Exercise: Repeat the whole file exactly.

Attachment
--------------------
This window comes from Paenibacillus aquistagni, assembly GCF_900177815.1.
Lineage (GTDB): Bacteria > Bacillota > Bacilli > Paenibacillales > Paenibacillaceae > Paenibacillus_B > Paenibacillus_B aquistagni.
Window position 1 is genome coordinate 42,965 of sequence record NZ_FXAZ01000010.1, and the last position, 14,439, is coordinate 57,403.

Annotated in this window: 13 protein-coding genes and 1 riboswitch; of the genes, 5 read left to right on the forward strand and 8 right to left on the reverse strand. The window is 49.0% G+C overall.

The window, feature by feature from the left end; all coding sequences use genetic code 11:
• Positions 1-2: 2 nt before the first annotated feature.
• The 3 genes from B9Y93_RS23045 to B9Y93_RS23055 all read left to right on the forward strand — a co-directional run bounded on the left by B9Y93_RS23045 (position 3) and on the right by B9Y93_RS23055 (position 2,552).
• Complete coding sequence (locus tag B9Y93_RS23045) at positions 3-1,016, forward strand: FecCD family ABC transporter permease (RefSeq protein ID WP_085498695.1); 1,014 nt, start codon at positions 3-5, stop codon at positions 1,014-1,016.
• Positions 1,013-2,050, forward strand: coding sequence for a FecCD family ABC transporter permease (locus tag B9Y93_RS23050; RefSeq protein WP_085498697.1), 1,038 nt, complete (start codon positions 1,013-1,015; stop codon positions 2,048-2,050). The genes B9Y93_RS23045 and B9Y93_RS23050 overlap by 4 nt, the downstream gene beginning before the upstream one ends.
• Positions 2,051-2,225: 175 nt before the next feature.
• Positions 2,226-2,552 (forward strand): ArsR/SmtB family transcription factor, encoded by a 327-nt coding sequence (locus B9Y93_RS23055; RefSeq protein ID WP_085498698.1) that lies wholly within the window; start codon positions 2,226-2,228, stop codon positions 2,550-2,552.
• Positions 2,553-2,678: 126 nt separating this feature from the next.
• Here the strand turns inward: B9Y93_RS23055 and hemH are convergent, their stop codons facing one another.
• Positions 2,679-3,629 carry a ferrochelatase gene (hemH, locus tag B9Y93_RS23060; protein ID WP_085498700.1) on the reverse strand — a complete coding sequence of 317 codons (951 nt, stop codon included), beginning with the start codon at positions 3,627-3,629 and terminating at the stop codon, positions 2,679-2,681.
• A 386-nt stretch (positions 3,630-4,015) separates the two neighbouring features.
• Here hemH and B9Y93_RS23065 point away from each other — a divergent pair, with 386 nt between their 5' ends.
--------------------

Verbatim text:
This window comes from Paenibacillus aquistagni, assembly GCF_900177815.1.
Lineage (GTDB): Bacteria > Bacillota > Bacilli > Paenibacillales > Paenibacillaceae > Paenibacillus_B > Paenibacillus_B aquistagni.
Window position 1 is genome coordinate 42,965 of sequence record NZ_FXAZ01000010.1, and the last position, 14,439, is coordinate 57,403.

Annotated in this window: 13 protein-coding genes and 1 riboswitch; of the genes, 5 read left to right on the forward strand and 8 right to left on the reverse strand. The window is 49.0% G+C overall.

The window, feature by feature from the left end; all coding sequences use genetic code 11:
• Positions 1-2: 2 nt before the first annotated feature.
• The 3 genes from B9Y93_RS23045 to B9Y93_RS23055 all read left to right on the forward strand — a co-directional run bounded on the left by B9Y93_RS23045 (position 3) and on the right by B9Y93_RS23055 (position 2,552).
• Complete coding sequence (locus tag B9Y93_RS23045) at positions 3-1,016, forward strand: FecCD family ABC transporter permease (RefSeq protein ID WP_085498695.1); 1,014 nt, start codon at positions 3-5, stop codon at positions 1,014-1,016.
• Positions 1,013-2,050, forward strand: coding sequence for a FecCD family ABC transporter permease (locus tag B9Y93_RS23050; RefSeq protein WP_085498697.1), 1,038 nt, complete (start codon positions 1,013-1,015; stop codon positions 2,048-2,050). The genes B9Y93_RS23045 and B9Y93_RS23050 overlap by 4 nt, the downstream gene beginning before the upstream one ends.
• Positions 2,051-2,225: 175 nt before the next feature.
• Positions 2,226-2,552 (forward strand): ArsR/SmtB family transcription factor, encoded by a 327-nt coding sequence (locus B9Y93_RS23055; RefSeq protein ID WP_085498698.1) that lies wholly within the window; start codon positions 2,226-2,228, stop codon positions 2,550-2,552.
• Positions 2,553-2,678: 126 nt separating this feature from the next.
• Here the strand turns inward: B9Y93_RS23055 and hemH are convergent, their stop codons facing one another.
• Positions 2,679-3,629 carry a ferrochelatase gene (hemH, locus tag B9Y93_RS23060; protein ID WP_085498700.1) on the reverse strand — a complete coding sequence of 317 codons (951 nt, stop codon included), beginning with the start codon at positions 3,627-3,629 and terminating at the stop codon, positions 2,679-2,681.
• A 386-nt stretch (positions 3,630-4,015) separates the two neighbouring features.
• Here hemH and B9Y93_RS23065 point away from each other — a divergent pair, with 386 nt between their 5' ends.